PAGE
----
1. The Americans (FX) The second season of the drama about Cold War Soviet spies in the American suburbs was even better than the first, with slow-burning suspense and dread sustained over the course of all 13 episodes, and culminating in a devastating finale.
2. Mad Men (AMC) Heading into its home stretch, Matthew Weiner’s exploration of the ennui of ad executives remains inventive and uncompromising, delving even further into the existential despair of main character Don Draper (the always excellent Jon Hamm).
3. Orange Is the New Black (Netflix) It’s the most diverse show on TV (online), not only in terms of race, gender and sexuality, but also in terms of storytelling, revealing the world of a minimum-security women’s prison as one of the most fruitful grounds for exploring the spectrum of humanity.
4. Fargo (FX) Who would have thought that a TV-series version of the beloved, near-perfect 1996 Coen brothers movie would succeed, let alone turn out to be almost as darkly funny and heartbreakingly sweet as its cinematic inspiration?
5. You’re the Worst (FX) In a year full of half-hearted romantic comedies, the caustic, daring You’re the Worst easily stood out as the best, managing to be simultaneously cynical and hopeful about romance, embodied in its two misanthropic protagonists, pompous British writer Jimmy (Chris Geere) and self-destructive music publicist Gretchen (Aya Cash).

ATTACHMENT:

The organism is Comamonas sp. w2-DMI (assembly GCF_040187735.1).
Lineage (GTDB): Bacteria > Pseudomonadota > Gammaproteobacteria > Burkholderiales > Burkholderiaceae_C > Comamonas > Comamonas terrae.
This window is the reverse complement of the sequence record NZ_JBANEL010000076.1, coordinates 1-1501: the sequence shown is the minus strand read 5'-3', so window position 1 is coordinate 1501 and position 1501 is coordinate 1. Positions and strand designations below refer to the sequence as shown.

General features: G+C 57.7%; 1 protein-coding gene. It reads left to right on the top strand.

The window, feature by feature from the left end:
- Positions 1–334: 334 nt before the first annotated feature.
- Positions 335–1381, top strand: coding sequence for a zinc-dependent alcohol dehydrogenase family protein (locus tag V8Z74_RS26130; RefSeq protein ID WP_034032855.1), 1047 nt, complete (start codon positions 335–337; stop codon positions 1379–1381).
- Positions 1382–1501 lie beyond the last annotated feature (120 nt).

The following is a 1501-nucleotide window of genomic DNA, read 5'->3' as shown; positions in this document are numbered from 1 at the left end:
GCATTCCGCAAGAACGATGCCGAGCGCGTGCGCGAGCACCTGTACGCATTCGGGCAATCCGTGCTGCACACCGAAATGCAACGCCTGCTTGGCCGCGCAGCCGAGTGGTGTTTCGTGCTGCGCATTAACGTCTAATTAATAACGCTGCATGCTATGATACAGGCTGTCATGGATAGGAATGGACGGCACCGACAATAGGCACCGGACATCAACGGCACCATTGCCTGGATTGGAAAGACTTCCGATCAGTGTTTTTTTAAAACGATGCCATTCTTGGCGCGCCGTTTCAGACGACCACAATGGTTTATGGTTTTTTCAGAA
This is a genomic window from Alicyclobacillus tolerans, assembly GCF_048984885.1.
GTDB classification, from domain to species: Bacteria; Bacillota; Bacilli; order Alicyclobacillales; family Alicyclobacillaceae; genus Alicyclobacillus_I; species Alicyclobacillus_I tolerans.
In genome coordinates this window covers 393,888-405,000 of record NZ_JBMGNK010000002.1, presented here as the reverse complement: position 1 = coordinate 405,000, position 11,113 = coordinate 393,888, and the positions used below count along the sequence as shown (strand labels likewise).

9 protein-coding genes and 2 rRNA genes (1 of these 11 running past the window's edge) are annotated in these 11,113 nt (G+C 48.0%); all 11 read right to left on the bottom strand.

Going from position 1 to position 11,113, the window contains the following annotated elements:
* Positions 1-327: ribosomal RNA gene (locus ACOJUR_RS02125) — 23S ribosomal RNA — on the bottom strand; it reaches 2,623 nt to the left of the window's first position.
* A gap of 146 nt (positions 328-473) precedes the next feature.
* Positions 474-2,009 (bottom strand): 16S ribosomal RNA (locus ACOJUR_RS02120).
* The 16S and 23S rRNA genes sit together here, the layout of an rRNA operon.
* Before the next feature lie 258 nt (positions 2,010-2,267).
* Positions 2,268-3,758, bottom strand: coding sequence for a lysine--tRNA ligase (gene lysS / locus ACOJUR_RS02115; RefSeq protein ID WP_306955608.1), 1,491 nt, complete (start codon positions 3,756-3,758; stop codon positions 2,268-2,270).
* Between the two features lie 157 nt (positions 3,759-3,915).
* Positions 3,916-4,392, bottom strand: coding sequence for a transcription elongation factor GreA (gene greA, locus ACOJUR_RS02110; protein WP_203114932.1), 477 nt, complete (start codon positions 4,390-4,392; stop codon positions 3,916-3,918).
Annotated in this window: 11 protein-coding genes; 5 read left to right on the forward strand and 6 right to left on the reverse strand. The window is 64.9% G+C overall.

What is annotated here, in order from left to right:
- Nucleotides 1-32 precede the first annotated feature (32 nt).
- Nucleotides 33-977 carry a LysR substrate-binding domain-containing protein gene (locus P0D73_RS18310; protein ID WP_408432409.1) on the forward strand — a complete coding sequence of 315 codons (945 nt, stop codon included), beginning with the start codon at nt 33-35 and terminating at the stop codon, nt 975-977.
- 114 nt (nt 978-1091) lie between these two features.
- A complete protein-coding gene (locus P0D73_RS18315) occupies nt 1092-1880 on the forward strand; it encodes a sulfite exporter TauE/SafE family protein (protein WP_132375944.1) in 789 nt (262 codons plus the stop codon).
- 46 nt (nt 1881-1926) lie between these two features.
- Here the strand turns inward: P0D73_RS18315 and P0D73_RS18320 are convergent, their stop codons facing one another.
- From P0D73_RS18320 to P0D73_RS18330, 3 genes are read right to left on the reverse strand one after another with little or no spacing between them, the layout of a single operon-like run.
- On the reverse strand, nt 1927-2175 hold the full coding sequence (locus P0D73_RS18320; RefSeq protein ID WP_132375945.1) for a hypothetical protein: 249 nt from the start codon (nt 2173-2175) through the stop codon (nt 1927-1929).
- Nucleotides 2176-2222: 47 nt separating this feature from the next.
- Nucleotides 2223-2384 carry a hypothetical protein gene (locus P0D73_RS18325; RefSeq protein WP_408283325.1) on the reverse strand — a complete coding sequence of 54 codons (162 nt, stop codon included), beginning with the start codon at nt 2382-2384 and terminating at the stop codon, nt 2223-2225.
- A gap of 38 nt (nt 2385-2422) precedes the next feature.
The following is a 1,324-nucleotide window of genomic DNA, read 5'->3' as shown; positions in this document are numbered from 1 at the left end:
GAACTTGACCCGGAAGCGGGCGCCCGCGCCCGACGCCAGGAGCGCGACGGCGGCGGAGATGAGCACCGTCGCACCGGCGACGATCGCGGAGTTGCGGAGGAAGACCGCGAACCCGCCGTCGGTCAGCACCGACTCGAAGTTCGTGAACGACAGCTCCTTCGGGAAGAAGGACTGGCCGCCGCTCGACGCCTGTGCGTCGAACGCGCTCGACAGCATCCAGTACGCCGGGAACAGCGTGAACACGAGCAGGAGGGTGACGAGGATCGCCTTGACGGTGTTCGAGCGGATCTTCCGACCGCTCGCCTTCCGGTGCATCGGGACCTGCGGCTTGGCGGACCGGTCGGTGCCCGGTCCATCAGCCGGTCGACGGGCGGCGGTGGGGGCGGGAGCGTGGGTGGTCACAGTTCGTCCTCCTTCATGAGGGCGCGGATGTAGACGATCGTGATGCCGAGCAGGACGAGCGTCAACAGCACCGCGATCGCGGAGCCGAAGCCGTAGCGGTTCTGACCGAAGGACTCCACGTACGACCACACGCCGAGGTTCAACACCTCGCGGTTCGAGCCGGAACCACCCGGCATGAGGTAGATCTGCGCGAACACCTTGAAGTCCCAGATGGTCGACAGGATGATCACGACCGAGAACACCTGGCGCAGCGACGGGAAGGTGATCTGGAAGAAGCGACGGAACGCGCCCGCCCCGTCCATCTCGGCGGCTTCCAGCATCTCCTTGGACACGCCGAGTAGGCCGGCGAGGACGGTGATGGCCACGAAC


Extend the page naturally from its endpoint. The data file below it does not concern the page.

6. Brooklyn Nine-Nine (Fox) The most consistently funny show on TV is also often one of the most heartwarming, delivering laughs and camaraderie among the endearingly goofy cops in Brooklyn’s quirkiest precinct.
7. Jane the Virgin (The CW) This telenovela adaptation started from a ridiculous premise (a virginal 23-year-old is accidentally knocked up via artificial insemination) to become a mix of clever self-awareness and earnest emotion, with one of the most likably flawed (and just plain likable) heroines on TV.
8. The Knick (Cinemax) Filmmaker Steven Soderbergh left movies behind to direct the entire first season of this gripping (and not for the squeamish) medical drama set in New York City in 1900, which explores frontiers of both science and morality.
9. Faking It (MTV) Like Jane the Virgin, this comedy started with a ridiculous premise (two teenage best friends pretend to be a lesbian couple in order to boost their popularity), only to turn into one of the most honest, inclusive and exuberant shows on TV, with surprising insight into what it means to discover your true identity—sexual and otherwise.
10. Masters of Sex (Showtime) The symbolism on this historical drama can be frustratingly blunt, but its characters are well-drawn, and its chronicle of the groundbreaking sex research by William Masters and Virginia Johnson is detailed and fascinating.